He’ll still take a shot or two (or three) each game that undoubtedly raises Holtmann’s blood pressure, but he’s Ohio State’s most explosive offensive threat. It’s why, despite having gone 1 for 8 from the floor in what would be a one-point loss at Northwestern, Holtmann drew up a play for Washington to get the final shot – and his contested layup in the final seconds just rimmed out.

2. Anybody got an extra point guard?

The point guard position is arguably the most important in college basketball, where having a capable, veteran option to handle the ball, initiate the offense and steady the team is often the difference between an early NCAA Tournament loss and a deep run. It’s also why Holtmann routinely put his team’s chances for success in the hands of CJ Walker when he discussed the Buckeyes during the offseason.

Now, one of those hands is one of a line of injuries that have thinned out the depth chart at that position. Walker’s overall production had lagged behind where it was last season, where he took over the job full-time during the final 11 games and cemented himself as an upper-level Big Ten point guard as Ohio State went 8-3 during that stretch.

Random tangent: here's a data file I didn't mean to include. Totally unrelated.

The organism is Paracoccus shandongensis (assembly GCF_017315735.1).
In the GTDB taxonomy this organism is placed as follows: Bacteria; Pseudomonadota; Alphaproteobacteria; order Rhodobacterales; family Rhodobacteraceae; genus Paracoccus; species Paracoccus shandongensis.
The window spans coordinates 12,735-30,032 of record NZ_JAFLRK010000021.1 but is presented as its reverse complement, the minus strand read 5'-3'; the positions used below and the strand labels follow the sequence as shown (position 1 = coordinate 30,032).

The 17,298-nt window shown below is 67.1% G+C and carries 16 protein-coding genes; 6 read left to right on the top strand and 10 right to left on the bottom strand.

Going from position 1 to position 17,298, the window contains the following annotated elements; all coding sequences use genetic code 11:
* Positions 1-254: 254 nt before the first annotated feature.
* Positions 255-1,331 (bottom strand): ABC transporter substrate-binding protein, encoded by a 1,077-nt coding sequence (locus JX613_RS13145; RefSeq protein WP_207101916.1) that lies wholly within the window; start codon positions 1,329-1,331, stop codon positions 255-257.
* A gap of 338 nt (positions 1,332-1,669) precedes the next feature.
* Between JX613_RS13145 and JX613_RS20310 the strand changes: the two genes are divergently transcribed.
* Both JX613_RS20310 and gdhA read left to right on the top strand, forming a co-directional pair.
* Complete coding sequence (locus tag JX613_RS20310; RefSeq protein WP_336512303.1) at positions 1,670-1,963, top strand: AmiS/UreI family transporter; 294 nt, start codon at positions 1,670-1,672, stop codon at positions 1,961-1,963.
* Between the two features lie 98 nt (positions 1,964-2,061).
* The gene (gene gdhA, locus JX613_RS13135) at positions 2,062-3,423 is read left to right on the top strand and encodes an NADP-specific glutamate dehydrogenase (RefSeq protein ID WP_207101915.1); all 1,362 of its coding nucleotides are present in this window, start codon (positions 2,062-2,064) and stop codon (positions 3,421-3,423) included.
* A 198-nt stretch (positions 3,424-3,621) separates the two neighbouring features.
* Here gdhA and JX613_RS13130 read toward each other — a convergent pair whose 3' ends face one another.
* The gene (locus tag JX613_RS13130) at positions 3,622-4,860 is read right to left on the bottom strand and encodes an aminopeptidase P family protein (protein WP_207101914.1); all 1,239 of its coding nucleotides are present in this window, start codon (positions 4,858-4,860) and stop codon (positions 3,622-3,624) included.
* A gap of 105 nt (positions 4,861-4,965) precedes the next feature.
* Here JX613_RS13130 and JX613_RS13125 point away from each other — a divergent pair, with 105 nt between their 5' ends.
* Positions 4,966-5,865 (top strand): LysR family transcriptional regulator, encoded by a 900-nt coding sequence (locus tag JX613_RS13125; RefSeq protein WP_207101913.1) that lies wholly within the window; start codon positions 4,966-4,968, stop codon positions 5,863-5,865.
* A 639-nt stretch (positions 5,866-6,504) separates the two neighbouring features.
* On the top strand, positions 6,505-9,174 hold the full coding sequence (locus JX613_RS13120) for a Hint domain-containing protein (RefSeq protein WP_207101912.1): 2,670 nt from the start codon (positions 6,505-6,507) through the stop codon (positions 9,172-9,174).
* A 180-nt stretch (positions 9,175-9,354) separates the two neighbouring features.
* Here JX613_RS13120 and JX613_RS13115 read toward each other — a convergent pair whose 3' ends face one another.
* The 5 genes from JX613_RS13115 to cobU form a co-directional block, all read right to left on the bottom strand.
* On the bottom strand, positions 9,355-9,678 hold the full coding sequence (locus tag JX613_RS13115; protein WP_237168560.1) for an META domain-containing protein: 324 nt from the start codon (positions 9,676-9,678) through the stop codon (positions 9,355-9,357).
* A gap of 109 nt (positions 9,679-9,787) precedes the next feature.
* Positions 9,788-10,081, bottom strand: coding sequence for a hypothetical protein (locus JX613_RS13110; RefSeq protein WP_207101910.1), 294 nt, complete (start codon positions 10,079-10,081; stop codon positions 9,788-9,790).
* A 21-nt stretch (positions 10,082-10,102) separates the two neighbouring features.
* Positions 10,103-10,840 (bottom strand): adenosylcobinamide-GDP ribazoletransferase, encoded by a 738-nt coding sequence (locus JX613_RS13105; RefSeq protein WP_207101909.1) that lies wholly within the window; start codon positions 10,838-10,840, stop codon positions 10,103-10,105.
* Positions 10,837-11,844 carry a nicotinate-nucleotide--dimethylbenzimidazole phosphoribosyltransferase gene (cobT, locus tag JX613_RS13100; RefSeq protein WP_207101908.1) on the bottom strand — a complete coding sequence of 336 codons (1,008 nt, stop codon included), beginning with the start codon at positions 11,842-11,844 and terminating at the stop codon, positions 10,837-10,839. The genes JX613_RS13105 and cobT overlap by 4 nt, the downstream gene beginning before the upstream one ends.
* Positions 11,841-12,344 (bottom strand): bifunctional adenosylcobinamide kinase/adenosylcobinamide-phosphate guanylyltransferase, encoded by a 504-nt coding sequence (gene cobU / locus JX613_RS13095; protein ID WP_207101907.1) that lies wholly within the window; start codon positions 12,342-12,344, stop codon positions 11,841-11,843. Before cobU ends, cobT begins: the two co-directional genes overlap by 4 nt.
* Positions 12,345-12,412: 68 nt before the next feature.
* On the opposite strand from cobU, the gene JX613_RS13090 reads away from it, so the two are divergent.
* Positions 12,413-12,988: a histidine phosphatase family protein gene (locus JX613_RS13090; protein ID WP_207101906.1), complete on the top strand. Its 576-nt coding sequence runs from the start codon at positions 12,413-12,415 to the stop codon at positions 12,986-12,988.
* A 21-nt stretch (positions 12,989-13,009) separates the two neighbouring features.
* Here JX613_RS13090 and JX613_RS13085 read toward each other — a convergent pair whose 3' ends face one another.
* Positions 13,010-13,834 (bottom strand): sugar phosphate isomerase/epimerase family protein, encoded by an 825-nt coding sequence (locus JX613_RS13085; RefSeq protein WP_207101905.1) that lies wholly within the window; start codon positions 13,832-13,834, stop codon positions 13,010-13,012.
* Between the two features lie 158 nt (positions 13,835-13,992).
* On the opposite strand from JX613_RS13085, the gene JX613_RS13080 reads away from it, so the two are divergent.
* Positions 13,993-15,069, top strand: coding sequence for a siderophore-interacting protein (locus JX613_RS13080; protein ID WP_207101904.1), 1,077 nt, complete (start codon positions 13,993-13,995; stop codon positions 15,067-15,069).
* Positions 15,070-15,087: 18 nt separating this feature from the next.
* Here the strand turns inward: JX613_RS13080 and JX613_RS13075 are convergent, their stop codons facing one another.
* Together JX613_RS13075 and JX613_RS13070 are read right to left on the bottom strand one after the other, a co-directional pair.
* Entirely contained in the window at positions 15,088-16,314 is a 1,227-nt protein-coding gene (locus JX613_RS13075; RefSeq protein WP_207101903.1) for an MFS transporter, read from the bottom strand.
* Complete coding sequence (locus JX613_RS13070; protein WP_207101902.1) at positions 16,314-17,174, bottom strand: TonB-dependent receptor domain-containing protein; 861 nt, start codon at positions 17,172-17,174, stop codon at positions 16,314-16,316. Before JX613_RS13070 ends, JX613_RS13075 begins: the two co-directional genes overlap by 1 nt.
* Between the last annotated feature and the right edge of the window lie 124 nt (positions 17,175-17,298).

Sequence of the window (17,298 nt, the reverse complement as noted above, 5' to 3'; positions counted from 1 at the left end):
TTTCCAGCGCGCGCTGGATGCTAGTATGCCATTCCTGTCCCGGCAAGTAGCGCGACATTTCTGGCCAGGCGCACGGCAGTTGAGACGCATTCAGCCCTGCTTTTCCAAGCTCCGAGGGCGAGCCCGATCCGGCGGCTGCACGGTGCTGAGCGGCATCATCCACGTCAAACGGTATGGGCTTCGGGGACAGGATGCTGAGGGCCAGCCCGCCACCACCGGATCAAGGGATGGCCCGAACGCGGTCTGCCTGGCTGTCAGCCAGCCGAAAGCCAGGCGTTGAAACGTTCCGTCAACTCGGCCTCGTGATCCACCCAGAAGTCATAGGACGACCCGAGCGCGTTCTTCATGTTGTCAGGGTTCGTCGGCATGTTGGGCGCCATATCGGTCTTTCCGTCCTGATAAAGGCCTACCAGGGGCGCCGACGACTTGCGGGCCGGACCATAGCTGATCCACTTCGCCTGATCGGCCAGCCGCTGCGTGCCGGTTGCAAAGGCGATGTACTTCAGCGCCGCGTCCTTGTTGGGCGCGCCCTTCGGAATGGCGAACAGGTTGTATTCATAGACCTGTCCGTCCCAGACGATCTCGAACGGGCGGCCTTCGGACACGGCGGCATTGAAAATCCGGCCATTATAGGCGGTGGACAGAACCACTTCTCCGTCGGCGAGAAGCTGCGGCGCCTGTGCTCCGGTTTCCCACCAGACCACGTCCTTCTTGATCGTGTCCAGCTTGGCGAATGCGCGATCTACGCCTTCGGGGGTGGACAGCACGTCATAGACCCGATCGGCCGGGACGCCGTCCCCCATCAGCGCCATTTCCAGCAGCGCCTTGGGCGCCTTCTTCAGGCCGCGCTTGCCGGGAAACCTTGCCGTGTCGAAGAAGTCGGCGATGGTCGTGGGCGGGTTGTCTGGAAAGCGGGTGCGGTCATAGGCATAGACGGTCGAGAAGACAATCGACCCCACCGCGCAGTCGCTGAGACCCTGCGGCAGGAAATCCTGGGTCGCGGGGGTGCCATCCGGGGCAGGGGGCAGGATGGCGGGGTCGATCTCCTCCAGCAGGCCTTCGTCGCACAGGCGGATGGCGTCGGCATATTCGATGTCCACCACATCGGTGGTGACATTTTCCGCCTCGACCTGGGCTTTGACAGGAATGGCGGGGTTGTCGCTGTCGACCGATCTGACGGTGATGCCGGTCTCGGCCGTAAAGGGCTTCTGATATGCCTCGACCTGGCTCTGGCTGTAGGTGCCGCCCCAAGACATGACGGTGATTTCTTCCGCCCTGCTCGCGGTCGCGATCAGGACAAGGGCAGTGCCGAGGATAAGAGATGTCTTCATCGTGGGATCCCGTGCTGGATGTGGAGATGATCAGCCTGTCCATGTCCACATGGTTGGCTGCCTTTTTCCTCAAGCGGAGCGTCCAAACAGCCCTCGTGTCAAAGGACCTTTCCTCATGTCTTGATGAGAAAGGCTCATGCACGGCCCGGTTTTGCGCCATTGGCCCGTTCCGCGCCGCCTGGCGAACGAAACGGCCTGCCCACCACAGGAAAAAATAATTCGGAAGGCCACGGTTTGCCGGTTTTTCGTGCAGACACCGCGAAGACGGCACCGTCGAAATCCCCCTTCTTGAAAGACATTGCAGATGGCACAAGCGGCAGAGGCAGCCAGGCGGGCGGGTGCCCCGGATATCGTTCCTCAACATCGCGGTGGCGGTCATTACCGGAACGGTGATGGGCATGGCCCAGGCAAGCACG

Through 11 games this season, Walker led the team in minutes but clearly wasn’t himself. Further testing revealed torn ligaments in his right, non-shooting hand, and last weekend’s game against the Scarlet Knights was the first of possibly many that the Buckeyes played without him. It’s unclear at the moment when – or if – he will return this season.

In his place, Bucknell transfer Jimmy Sotos filled in admirably for the first 36 minutes of the game before exiting in obvious pain after suffering an injury to his right shoulder. On his radio show Monday, Holtmann said Sotos was still being evaluated and offered no definitive word on his availability going forward other than to describe him as “a game-time decision” for the Northwestern game.

Sotos initially wasn’t supposed to play this season. The Buckeyes applied for a waiver on his behalf after Utah State graduate transfer Abel Porter had his career ended with a diagnosis of a heart condition. Otherwise, Porter was in line to play roughly 20 minutes per game.

More:Abel Porter will not play for Ohio State due to medical condition